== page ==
Daniel Greenfield, a Shillman Journalism Fellow at the Freedom Center, is an investigative journalist and writer focusing on the radical Left and Islamic terrorism.
The Southern Poverty Law Center claims it’s dedicated to fighting hate. But some things are more important than fighting hate.
In the name of equity, the SPLC announced that it’s shutting down its black nationalist hate groups category like the Nation of Islam. After “doing the internal work of anti-racism”, the SPLC will no longer list black racist hate groups because “the hate is not equal”.
Even racism requires its own equity.
The SPLC’s move dismantles the last remaining shred of credibility of the organization, but it also comes after Democrat politicians and activists, including Senator Cory Booker and Kamala Harris pressured the FBI to stop monitoring black nationalist hate groups before several murderous antisemitic attacks by members of the Black Hebrew Israelite hate group.
Despite these terrorist attacks, the pressure is still on in the media and among Democrat activists to keep the FBI from monitoring black supremacist and nationalist hate groups.
Activists had targeted the SPLC because, despite its bias, untrustworthiness, and sloppiness, its listings are widely used by law enforcement and by internet platforms deciding what qualifies as a hate group. The SPLC’s statement mainstreaming black supremacist hate groups repeatedly attacks the FBI and claims that these groups are actually the victims of law enforcement.
It also argues that black nationalist hate groups “are not made up of only Black individuals”.
“We reject federal law enforcement’s false and misleading contention regarding threats from Black separatists,” the SPLC statement insists. It pads this out with woke buzzwords and intersectional jargon to dodge the simple fact that it’s legitimizing black racist hate groups.
The SPLC had formerly tracked black nationalist hate groups through a ‘separatist’ category because a number of them, including the Nation of Islam, have wanted their own apartheid state. In its statement, the SPLC insists that there’s nothing wrong with racial secessionism.
“Black separatism was born out of valid anger against very real historical and systemic oppression” the SPLC argues. In Elijah Muhammad’s Message to the Blackman in America, the Nation of Islam leader explained that separatism was needed because white people were racially inferior “devils” and that “separation must come between god’s people and the devil”.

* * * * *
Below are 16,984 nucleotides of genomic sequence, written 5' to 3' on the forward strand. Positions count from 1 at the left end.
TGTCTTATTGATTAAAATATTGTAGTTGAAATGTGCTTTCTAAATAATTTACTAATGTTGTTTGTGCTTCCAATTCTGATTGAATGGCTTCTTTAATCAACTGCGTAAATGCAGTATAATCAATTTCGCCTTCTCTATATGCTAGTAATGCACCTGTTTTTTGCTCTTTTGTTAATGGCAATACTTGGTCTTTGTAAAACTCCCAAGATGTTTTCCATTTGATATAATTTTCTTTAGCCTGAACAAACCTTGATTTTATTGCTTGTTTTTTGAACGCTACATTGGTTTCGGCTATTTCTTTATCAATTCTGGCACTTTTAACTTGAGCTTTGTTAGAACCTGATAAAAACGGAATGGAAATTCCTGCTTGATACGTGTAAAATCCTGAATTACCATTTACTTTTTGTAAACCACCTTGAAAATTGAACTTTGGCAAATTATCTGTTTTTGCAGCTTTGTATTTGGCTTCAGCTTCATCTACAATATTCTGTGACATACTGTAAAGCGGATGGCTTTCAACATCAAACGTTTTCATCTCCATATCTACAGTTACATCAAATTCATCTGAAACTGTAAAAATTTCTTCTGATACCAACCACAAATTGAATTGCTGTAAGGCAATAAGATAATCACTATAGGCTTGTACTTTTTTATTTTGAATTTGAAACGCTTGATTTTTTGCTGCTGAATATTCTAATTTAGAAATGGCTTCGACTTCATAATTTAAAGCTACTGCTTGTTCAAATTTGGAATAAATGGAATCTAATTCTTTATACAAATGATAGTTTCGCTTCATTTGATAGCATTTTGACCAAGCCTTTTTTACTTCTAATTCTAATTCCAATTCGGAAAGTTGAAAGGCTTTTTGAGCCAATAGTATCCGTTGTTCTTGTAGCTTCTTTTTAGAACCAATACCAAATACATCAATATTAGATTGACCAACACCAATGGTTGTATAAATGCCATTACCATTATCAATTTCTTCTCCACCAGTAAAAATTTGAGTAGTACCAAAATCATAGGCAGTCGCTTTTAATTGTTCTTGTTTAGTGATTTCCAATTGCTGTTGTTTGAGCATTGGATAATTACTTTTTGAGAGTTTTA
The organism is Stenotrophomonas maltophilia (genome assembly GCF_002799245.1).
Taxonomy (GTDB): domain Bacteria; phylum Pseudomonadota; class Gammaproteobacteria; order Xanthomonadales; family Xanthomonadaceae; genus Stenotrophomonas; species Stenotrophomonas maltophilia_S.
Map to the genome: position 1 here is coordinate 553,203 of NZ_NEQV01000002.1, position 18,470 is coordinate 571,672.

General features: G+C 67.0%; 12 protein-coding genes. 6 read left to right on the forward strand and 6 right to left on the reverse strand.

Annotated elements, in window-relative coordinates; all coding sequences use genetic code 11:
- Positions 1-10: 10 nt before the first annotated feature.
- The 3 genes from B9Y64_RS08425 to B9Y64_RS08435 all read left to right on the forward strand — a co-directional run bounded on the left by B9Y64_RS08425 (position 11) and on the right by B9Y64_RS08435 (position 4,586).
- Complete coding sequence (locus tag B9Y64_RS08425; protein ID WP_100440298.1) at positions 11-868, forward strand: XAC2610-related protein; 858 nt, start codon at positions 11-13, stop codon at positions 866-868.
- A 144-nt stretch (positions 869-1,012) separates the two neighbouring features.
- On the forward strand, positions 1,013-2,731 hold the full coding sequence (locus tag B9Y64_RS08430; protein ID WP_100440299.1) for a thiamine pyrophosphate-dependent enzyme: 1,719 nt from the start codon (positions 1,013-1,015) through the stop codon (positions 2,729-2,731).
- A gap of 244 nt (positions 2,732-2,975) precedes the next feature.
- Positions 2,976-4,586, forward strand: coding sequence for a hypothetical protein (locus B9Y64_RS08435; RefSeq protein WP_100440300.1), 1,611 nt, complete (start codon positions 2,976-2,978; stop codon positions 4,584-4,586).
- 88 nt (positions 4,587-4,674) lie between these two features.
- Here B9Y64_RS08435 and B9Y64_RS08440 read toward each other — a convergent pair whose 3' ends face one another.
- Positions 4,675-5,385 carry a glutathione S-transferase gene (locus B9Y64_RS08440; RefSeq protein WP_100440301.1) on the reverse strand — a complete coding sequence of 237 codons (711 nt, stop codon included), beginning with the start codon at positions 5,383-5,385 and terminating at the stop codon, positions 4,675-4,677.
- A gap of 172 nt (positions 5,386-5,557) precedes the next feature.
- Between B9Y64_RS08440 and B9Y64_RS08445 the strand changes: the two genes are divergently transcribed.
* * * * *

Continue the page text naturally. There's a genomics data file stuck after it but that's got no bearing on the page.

“Reverend King has made it clear that he never wants the black man to rule, because he knows it will be ‘just as dangerous as white supremacy,'” Muhammad ranted. “This shows that all black people should disregard anything that a man like that says.”
“We must never substitute a doctrine of Black supremacy for white supremacy. For the doctrine of Black supremacy is as dangerous as white supremacy,” King had argued.
The Democrats, the media, and the Southern Poverty Law Center have adopted Muhammad’s position over King’s position, rejecting the wrongness of black supremacism.
Democrat politicians like Senator Booker have insisted that black nationalist violence doesn’t exist. “You said both ends of the spectrum, as if there actually is a movement of black identity extremism: it’s almost creating this reality,” Booker had berated the head of the FBI.
Even the Southern Poverty Law Center isn’t ready to adopt Booker’s imaginary woke world in which a century of violence never happened and the Black Liberation Army, the Black Hebrew Israelite terror attack in Booker’s own state, the murder of 5 police officers in Dallas, the NOI and its splinter groups, like YBMB, and the murder of Malcolm X, never actually existed.
We live in a time when the murders of 8 people, the assaults on hundreds more, and the wrecking of communities to the tune of $2 billion by Black Lives Matter can be described as “mostly peaceful”. But even the SPLC’s new antiracist equity mandate hasn’t made the leap.